No matter how polished and powerful the new drivetrain is, its soundtrack can’t replicate the bass-rich thrum of a V8. Of course, the new, smaller engine is notably more efficient, with government ratings of 13.6 L/100 km in the city, 9.6 on the highway, and 11.8 combined. During a test week of driving that combined highway, stop-and-go traffic, and more than a few occasions where a heavy right foot called upon that wealth of torque, an indicated overall average in the mid-9s was very impressive for such a large, luxurious car.
These days, consumers flock to SUVs for their perceived practicality, and while those offer larger cargo holds, the G90’s passenger space for up to five adults, and a trunk that will swallow 340 L of cargo, should make it suitable for most daily needs, including commuting and transporting clients or board members to lunch.
The 2023 G90’s sticker price has increased more than $20,000 since last year’s model, but it’s also an appreciably improved machine with more features, style, and a more sophisticated drivetrain. Even at its $115,000 cost of admission, this costliest Genesis model is still priced well below a comparably-equipped BMW 7 series or Mercedes S-Class, although many buyers of those machines also appreciate the pedigree of the brand, too. The G90’s closest competitor likely remains the Lexus LS 500, which starts below the entry point to the Genesis, but quickly surpasses it when optioned up competitively.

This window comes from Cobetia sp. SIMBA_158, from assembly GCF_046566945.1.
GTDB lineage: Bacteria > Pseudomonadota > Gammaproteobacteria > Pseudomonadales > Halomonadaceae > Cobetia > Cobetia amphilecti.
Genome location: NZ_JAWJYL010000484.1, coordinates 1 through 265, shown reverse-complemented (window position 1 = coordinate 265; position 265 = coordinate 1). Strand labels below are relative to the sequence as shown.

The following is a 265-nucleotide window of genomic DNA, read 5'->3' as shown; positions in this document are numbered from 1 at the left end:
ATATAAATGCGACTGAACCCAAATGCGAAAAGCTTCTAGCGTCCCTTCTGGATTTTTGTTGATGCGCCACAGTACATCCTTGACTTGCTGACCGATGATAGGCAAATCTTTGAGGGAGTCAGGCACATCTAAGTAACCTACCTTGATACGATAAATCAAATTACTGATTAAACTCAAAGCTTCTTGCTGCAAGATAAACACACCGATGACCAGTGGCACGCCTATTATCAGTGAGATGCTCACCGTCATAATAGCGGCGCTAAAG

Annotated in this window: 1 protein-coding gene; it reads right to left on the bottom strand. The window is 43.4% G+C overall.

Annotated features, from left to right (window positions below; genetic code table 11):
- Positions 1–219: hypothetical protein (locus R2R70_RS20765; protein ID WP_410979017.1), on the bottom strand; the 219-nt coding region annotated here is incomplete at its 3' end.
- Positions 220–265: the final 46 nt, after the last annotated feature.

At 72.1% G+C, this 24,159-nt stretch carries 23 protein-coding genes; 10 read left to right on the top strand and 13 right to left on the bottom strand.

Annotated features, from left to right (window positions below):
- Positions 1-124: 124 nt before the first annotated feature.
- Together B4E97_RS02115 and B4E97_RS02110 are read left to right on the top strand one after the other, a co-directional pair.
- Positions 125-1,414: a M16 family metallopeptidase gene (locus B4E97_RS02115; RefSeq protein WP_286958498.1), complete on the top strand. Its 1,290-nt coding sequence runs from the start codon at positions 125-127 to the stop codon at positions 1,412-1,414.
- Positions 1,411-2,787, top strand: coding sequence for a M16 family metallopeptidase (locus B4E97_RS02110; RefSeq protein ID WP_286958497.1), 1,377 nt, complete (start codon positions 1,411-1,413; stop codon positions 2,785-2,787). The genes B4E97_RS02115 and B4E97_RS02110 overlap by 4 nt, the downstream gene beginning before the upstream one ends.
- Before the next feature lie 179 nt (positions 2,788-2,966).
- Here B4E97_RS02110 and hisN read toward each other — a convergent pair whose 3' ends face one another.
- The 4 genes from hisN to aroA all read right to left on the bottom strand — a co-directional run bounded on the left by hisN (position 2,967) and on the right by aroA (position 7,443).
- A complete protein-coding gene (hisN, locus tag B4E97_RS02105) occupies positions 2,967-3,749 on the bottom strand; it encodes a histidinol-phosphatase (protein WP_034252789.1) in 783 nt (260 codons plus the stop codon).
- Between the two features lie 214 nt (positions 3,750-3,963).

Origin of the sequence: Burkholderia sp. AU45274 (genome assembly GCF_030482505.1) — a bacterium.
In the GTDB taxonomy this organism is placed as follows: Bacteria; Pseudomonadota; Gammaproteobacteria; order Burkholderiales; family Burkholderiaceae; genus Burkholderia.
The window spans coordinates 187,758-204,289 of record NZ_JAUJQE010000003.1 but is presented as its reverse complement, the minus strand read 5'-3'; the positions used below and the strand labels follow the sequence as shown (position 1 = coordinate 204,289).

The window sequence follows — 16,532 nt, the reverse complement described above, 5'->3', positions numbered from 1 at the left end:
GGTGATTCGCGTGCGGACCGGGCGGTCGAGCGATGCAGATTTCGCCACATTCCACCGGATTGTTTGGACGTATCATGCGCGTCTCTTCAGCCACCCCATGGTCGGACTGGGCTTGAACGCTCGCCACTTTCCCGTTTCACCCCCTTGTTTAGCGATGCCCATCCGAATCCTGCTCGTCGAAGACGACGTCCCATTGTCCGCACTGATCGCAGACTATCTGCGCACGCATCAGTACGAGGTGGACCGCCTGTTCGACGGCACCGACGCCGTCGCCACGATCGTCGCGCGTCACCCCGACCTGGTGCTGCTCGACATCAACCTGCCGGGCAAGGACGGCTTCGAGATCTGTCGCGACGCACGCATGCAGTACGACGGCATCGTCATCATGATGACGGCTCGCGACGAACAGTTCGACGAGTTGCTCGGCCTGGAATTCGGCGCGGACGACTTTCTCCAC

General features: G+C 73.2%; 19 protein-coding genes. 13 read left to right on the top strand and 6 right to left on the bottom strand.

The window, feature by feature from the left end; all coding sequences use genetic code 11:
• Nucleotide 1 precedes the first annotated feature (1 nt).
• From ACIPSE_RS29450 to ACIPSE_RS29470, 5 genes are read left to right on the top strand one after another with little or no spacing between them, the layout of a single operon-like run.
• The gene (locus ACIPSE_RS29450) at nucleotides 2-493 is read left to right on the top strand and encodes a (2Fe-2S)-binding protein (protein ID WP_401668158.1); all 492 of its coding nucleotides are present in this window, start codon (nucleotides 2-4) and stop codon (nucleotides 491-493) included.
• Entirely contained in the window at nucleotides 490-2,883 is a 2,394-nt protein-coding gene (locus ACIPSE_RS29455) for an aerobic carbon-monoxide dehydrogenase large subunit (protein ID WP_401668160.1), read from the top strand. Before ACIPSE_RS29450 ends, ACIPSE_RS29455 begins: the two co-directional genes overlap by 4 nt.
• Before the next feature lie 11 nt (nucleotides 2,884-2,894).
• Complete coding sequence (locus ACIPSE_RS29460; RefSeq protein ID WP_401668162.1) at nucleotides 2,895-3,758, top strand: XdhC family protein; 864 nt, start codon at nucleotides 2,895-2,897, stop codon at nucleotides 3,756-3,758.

There are a lot of places to spend six figures in the automotive realm these days. Fancy sports cars, lavish SUVs, and even optioned-up pickups can command north of $100,000 – and all of them seem to be more popular than premium sedans.
Even still, there’s a prestige attached to these CEO-class sedans that just doesn’t apply to those other modes of transport, commanding attention and serving as the pinnacle of technology and luxury that an automaker can do. To that end, the G90 in its previous iteration proved to the world that it could build cars on par with the best of them. The new 2023 Genesis G90 is swifter, better equipped, and far more stylish than before, making it truly a worthy alternative to an S-Class.
|Engine Cylinders||V6, twin-turbo, electric supercharged|
|Peak Horsepower||409 hp @ 5,800 rpm|
|Peak Torque||405 lb-ft @ 1,300 rpm|
|Fuel Economy||13.6 / 9.6 / 11.8 L/100 km cty/hwy/cmb|
|Cargo Space||340 L|
|Model Tested||2023 Genesis G90 Prestige|
|Price as Tested||$118,100|